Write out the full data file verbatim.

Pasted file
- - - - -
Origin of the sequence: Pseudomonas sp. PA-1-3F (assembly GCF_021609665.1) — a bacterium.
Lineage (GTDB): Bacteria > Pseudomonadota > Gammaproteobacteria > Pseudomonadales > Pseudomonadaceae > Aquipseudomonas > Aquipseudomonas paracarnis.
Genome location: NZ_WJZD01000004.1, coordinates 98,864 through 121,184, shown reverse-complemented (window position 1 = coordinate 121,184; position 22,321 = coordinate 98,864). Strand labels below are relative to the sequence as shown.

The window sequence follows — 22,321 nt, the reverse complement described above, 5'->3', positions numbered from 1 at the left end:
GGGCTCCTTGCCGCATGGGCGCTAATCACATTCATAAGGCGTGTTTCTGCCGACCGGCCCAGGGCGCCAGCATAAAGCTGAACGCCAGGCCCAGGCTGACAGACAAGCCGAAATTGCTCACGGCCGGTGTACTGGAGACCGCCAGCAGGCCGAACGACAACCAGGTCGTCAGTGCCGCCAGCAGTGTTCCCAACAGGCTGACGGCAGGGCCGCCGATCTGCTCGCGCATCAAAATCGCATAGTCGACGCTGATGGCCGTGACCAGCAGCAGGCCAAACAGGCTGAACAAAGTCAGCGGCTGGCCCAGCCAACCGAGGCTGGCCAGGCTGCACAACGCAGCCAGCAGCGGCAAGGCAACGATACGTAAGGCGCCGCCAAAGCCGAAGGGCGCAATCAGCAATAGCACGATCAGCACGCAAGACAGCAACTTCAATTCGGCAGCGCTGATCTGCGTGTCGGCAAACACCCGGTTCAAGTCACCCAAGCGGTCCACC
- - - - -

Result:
Origin of the sequence: Pseudomonas sp. PA-1-3F (assembly GCF_021609665.1) — a bacterium.
Lineage (GTDB): Bacteria > Pseudomonadota > Gammaproteobacteria > Pseudomonadales > Pseudomonadaceae > Aquipseudomonas > Aquipseudomonas paracarnis.
Genome location: NZ_WJZD01000004.1, coordinates 98,864 through 121,184, shown reverse-complemented (window position 1 = coordinate 121,184; position 22,321 = coordinate 98,864). Strand labels below are relative to the sequence as shown.

The window sequence follows — 22,321 nt, the reverse complement described above, 5'->3', positions numbered from 1 at the left end:
GGGCTCCTTGCCGCATGGGCGCTAATCACATTCATAAGGCGTGTTTCTGCCGACCGGCCCAGGGCGCCAGCATAAAGCTGAACGCCAGGCCCAGGCTGACAGACAAGCCGAAATTGCTCACGGCCGGTGTACTGGAGACCGCCAGCAGGCCGAACGACAACCAGGTCGTCAGTGCCGCCAGCAGTGTTCCCAACAGGCTGACGGCAGGGCCGCCGATCTGCTCGCGCATCAAAATCGCATAGTCGACGCTGATGGCCGTGACCAGCAGCAGGCCAAACAGGCTGAACAAAGTCAGCGGCTGGCCCAGCCAACCGAGGCTGGCCAGGCTGCACAACGCAGCCAGCAGCGGCAAGGCAACGATACGTAAGGCGCCGCCAAAGCCGAAGGGCGCAATCAGCAATAGCACGATCAGCACGCAAGACAGCAACTTCAATTCGGCAGCGCTGATCTGCGTGTCGGCAAACACCCGGTTCAAGTCACCCAAGCGGTCCACC